An Empirical Analysis of the effects of the Dodd-Frank Act on the Determinants and Informativeness of Credit Ratings

Abstract

We study the effects of the Dodd-Frank Act on the determinants and informativeness of credit ratings. We predict that the increase in regulatory oversight and litigation risk, as well as improved disclosure requirements motivated credit rating agencies (CRAs) to increase the weight on firm-specific, quantitative information on fundamentals in arriving at their ratings. We also examine whether the Act affects the accuracy of credit ratings in predicting future defaults. We find that the weight on fundamentals increases after Dodd-Frank and credit ratings better predict future default. Collectively, our evidence suggests that Dodd-Frank improved credit rating quality.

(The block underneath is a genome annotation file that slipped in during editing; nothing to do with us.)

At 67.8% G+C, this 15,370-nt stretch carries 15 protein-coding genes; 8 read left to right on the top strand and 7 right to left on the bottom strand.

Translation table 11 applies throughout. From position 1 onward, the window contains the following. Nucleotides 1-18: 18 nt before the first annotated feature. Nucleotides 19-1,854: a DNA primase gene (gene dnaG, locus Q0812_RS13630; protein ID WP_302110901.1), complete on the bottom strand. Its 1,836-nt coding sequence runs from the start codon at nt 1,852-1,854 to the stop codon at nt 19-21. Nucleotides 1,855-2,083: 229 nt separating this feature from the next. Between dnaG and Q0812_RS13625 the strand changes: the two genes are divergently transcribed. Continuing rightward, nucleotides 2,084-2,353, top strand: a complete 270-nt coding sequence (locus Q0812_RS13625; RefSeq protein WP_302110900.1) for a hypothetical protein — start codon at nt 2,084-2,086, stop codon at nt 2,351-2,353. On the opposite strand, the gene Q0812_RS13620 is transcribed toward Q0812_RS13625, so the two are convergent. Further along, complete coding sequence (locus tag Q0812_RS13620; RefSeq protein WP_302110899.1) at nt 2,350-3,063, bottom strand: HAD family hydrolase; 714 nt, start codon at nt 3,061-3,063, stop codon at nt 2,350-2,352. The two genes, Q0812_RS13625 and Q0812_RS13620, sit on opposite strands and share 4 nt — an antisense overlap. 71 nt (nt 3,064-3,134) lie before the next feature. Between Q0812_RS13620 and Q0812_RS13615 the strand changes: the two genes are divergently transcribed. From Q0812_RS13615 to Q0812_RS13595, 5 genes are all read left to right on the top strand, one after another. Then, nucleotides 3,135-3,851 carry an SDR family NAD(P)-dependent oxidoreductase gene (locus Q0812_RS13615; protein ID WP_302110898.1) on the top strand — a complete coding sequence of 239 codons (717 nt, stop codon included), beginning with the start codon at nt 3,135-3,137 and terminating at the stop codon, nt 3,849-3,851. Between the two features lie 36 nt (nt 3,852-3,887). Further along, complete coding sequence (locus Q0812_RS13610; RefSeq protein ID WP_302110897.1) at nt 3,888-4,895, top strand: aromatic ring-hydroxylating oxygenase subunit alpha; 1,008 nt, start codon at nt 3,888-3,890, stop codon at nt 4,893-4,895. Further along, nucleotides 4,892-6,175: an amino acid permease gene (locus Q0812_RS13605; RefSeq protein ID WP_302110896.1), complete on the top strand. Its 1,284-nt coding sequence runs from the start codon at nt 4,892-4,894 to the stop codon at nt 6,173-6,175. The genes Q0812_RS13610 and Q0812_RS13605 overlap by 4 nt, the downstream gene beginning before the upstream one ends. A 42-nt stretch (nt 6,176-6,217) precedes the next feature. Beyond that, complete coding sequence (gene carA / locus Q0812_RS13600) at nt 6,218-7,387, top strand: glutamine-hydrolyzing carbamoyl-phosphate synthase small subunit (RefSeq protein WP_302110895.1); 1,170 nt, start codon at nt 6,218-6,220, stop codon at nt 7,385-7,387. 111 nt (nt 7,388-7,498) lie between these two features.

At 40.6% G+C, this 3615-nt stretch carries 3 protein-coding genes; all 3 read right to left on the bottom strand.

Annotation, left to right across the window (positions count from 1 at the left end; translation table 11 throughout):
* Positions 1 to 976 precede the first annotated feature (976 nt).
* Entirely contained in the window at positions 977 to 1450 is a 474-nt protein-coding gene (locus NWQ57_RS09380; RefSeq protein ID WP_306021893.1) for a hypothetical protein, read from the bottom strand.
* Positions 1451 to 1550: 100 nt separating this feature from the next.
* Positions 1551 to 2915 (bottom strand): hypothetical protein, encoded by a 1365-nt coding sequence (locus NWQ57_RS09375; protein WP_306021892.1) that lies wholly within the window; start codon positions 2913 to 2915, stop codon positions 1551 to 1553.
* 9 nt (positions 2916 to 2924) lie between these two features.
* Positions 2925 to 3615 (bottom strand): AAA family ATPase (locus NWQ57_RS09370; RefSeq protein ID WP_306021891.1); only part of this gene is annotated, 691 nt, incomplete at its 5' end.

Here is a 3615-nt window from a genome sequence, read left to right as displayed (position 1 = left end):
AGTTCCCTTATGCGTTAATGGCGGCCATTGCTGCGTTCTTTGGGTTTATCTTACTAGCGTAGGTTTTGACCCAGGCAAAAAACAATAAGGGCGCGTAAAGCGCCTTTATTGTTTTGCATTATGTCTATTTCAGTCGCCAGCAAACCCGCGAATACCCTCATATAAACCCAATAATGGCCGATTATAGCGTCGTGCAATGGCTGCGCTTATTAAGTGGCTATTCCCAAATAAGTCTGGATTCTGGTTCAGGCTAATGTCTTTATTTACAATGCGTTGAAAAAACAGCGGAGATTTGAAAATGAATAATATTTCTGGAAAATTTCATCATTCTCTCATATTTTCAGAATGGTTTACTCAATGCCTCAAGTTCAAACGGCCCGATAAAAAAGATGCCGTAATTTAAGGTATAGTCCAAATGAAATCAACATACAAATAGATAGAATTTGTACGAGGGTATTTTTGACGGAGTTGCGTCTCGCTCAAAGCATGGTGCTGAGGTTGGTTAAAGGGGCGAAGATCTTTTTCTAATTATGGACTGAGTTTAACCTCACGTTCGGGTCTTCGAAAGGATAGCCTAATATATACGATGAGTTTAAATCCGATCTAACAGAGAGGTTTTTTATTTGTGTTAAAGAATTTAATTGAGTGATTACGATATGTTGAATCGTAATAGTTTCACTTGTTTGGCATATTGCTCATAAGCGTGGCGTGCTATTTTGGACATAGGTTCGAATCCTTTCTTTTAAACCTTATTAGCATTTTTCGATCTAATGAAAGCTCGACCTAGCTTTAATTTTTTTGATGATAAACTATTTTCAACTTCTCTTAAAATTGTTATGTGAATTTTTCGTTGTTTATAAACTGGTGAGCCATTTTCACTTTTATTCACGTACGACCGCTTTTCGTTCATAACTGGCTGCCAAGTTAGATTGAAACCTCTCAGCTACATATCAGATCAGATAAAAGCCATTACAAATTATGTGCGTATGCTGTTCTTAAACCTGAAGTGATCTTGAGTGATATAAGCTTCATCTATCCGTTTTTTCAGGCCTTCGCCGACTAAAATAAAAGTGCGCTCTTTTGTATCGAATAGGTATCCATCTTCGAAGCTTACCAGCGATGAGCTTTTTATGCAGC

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Cite this paper

@inproceedings{Ahmed2017AnEA, title={An Empirical Analysis of the effects of the Dodd-Frank Act on the Determinants and Informativeness of Credit Ratings}, author={Anwer S. Ahmed and Dechun Wang and Nina Xu and Matt Ege and Brad Hepfer and Sean T. McGuire and A Mcmartin and Korok Ray and Lynn Rees and Sarah Rice and John S. Robinson and Nate Sharp and Senyo Y. Tse and Chris Yust}, year={2017} }